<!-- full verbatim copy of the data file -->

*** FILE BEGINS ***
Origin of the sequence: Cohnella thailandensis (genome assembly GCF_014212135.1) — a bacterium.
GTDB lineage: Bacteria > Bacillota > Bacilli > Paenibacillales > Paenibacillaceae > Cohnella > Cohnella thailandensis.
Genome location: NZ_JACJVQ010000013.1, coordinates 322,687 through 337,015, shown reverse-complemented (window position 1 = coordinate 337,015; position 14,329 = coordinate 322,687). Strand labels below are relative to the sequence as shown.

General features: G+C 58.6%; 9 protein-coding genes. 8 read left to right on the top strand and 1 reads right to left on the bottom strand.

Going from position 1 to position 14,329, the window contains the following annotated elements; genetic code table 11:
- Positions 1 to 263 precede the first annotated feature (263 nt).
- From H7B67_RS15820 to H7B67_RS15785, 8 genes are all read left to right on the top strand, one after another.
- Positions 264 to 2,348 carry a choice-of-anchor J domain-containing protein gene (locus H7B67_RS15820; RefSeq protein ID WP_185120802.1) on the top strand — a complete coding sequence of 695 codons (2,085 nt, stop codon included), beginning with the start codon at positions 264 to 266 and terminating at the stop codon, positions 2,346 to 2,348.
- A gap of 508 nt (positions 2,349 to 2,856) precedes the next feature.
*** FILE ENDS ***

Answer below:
Origin of the sequence: Cohnella thailandensis (genome assembly GCF_014212135.1) — a bacterium.
GTDB lineage: Bacteria > Bacillota > Bacilli > Paenibacillales > Paenibacillaceae > Cohnella > Cohnella thailandensis.
Genome location: NZ_JACJVQ010000013.1, coordinates 322,687 through 337,015, shown reverse-complemented (window position 1 = coordinate 337,015; position 14,329 = coordinate 322,687). Strand labels below are relative to the sequence as shown.

General features: G+C 58.6%; 9 protein-coding genes. 8 read left to right on the top strand and 1 reads right to left on the bottom strand.

Going from position 1 to position 14,329, the window contains the following annotated elements; genetic code table 11:
- Positions 1 to 263 precede the first annotated feature (263 nt).
- From H7B67_RS15820 to H7B67_RS15785, 8 genes are all read left to right on the top strand, one after another.
- Positions 264 to 2,348 carry a choice-of-anchor J domain-containing protein gene (locus H7B67_RS15820; RefSeq protein ID WP_185120802.1) on the top strand — a complete coding sequence of 695 codons (2,085 nt, stop codon included), beginning with the start codon at positions 264 to 266 and terminating at the stop codon, positions 2,346 to 2,348.
- A gap of 508 nt (positions 2,349 to 2,856) precedes the next feature.